Still, the RMB is bound to benefit from a world of great power competition and the weaponization of the US dollar by US monetary and economic authorities, as a response to a number of external shocks. Iran is a clear case in point but, more recently, even China with financial sanctions being imposed as part of the US’ sanctions against a number of political issues, including Xinjiang and Hong Kong. Finally, Russia’s invasion of Ukraine has led to a much larger deployment of sanctions, which even include the exclusion of several Russian institutions from Swift and the freezing of Russia’s external assets denominated in US dollar as well as on other G7 currencies. Interestingly, the Central Bank of Russia had already been preparing for such eventuality since its seizing of Crimea by massively switching reserves to RMB and gold, compared to international standards. The switch to the RMB, rather than euro or other currencies from developed economies, was to be expected as the US has brought along other developed areas of the world, especially the European Union, on sanctions. This was already the case with the sanctions on Russia related to Crimea and even more so after the new G-7 sanctions have been imposed on Russia after the invasion of Ukraine. In other fact, the fact that sanctions are applied to other G7 currencies means that any shift of forex reserves to avoid potential sanctions will need to happen into non G7 currencies, which is clearly giving a boost to the demand of RMB as store of value, especially for forex reserves. This is all the more so since China has been vocal in declining to accept sanctions against Russia, considering them unilateral. Looking at the volume of RMB transactions (based on Swift data), there does seem to be a noticeable pick up in RMB transactions since the war started but it has come down since possibly because of the increasing uncertainties over the Chinese economy in the light of strict zero covid policies. In the same vein, offshore RMB deposits in Hong Kong peaked at the start of the war but they rapidly came down to their level prior to the invasion of Ukraine. Still we have seen a moderate upward trend since (Graph 5).

What to expect next?

When it comes to the future, it seems clear that the dollar will not be able to hold its exorbitant power for ever as the relative size of its economy shrinks in favor of other currencies from faster growing emerging economies. The question, though, is whether it will be the euro and/or the RMB to take the baton. For the former, there is hardly any doubt that the euro will not be able to take market share from the dollar since the size of its economy is bound to shrink, even relative to the dollar. This is also true for the yen and, possibly the British pound as Britain’s potential growth after Brexit is bound to be lower.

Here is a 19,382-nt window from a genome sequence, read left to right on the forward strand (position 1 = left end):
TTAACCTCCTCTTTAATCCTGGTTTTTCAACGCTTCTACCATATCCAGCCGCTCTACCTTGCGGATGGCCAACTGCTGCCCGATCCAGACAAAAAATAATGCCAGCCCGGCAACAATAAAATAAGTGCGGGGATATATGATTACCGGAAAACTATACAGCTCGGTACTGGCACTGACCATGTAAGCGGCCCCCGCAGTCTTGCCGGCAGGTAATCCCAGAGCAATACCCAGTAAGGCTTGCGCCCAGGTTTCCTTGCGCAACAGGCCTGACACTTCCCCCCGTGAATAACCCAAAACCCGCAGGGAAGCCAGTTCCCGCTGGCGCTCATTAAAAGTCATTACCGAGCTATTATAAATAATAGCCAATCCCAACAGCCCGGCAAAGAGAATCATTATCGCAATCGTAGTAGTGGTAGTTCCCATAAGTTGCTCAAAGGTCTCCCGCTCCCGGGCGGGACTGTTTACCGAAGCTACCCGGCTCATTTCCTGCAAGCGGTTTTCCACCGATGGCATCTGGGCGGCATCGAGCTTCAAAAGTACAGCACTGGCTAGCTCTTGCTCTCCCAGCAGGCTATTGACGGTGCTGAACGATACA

Instead, the RMB should continue to gain market share as it remains stubbornly low for the size of the Chinese economy. However, for the process to accelerate – it remains very slow – the RMB would need to become a convertible currency. Such scenario remains unlikely even if China has continued to open to portfolio inflows but much less has been down on outflows. Such asymmetric financial opening is bound to make it hard for the RMB to reach the market share that would be in line with China’s economic size. In addition, the Chinese economy is expected to decelerate structurally and not to continue to converge with the US economy by 2030.

Instead, other currencies from emerging economies, such as the Indian rupia, the Indonesia rupia and the Brazilian real are bound to move up in the rankings of currencies being used for international transactions. In other words, it is to be expected that the dollar increasingly less central role as the global reserve currency will be taken partially by the RMB but no fully, due to the lack of convertibility, while other currencies from large emerging economies – are expected to take part of the market share lost by the US dollar. In other words, it is very likely that we shall be moving from an international monetary system dominated by the dominant reserve currency, the US dollar, to a more multilateral one where more currencies can serve the purpose of being used international. The timeframe for such change remains long due to the stickiness of international financial markets but could be accelerated by the introduction of digital currencies, especially the RMB, as well as the evolution of the US economy relative to the rest of the emerging world. On the latter, the structural deceleration of the Chinese economy, if anything, should further slowdown the process of the demise of the US dollar as key reserve currency unless the US does even worse.

About the Author

The Corner
The Corner has a team of on-the-ground reporters in capital cities ranging from New York to Beijing. Their stories are edited by the teams at the Spanish magazine Consejeros (for members of companies’ boards of directors) and at the stock market news site Consenso Del Mercado (market consensus). They have worked in economics and communication for over 25 years.